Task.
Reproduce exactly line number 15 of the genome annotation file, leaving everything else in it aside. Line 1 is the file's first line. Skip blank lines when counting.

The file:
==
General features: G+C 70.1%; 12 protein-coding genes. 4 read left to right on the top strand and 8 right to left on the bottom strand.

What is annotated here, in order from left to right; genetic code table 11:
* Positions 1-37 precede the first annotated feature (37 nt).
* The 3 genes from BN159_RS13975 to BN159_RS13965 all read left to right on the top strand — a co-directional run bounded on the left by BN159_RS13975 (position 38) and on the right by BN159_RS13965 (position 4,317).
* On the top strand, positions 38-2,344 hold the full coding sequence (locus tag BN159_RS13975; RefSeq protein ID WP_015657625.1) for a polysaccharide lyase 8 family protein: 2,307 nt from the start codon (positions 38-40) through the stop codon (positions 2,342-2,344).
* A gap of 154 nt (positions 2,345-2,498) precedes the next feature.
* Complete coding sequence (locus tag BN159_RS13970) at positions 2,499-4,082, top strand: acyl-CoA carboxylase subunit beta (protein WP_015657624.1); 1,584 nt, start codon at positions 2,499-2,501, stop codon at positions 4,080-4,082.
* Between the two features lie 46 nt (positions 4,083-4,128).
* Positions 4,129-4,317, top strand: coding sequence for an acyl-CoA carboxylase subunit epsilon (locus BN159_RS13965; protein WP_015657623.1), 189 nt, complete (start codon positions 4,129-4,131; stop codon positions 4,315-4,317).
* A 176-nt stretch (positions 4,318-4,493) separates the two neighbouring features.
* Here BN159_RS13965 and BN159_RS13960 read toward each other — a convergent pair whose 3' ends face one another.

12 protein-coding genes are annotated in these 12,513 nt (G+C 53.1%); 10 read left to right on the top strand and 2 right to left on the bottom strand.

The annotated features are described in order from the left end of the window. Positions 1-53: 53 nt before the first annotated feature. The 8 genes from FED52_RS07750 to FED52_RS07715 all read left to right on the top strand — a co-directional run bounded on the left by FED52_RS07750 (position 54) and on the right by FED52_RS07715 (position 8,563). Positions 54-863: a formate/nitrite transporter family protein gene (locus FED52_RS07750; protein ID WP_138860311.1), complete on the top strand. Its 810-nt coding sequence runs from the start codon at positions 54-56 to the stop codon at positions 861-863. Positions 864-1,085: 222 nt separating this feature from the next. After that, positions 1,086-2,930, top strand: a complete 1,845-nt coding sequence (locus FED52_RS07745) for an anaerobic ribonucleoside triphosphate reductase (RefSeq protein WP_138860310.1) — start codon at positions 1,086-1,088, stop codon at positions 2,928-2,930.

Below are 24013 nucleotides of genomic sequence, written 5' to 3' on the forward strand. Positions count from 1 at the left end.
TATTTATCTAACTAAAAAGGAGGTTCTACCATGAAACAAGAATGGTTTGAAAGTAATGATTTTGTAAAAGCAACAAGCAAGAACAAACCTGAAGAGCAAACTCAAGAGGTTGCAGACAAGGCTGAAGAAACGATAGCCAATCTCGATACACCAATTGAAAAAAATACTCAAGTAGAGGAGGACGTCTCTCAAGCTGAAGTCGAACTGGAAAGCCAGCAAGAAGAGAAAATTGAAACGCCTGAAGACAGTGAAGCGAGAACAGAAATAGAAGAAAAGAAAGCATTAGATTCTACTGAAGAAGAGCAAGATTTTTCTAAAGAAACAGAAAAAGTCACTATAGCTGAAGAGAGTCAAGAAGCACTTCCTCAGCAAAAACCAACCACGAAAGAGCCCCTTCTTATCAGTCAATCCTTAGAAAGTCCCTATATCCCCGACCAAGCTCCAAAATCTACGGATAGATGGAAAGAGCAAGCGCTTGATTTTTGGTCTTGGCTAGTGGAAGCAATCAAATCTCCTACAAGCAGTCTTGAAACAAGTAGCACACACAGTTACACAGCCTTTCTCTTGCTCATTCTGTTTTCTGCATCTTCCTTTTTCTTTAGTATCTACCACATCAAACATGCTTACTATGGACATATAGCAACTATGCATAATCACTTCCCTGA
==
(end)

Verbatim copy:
TATTTATCTAACTAAAAAGGAGGTTCTACCATGAAACAAGAATGGTTTGAAAGTAATGATTTTGTAAAAGCAACAAGCAAGAACAAACCTGAAGAGCAAACTCAAGAGGTTGCAGACAAGGCTGAAGAAACGATAGCCAATCTCGATACACCAATTGAAAAAAATACTCAAGTAGAGGAGGACGTCTCTCAAGCTGAAGTCGAACTGGAAAGCCAGCAAGAAGAGAAAATTGAAACGCCTGAAGACAGTGAAGCGAGAACAGAAATAGAAGAAAAGAAAGCATTAGATTCTACTGAAGAAGAGCAAGATTTTTCTAAAGAAACAGAAAAAGTCACTATAGCTGAAGAGAGTCAAGAAGCACTTCCTCAGCAAAAACCAACCACGAAAGAGCCCCTTCTTATCAGTCAATCCTTAGAAAGTCCCTATATCCCCGACCAAGCTCCAAAATCTACGGATAGATGGAAAGAGCAAGCGCTTGATTTTTGGTCTTGGCTAGTGGAAGCAATCAAATCTCCTACAAGCAGTCTTGAAACAAGTAGCACACACAGTTACACAGCCTTTCTCTTGCTCATTCTGTTTTCTGCATCTTCCTTTTTCTTTAGTATCTACCACATCAAACATGCTTACTATGGACATATAGCAACTATGCATAATCACTTCCCTGA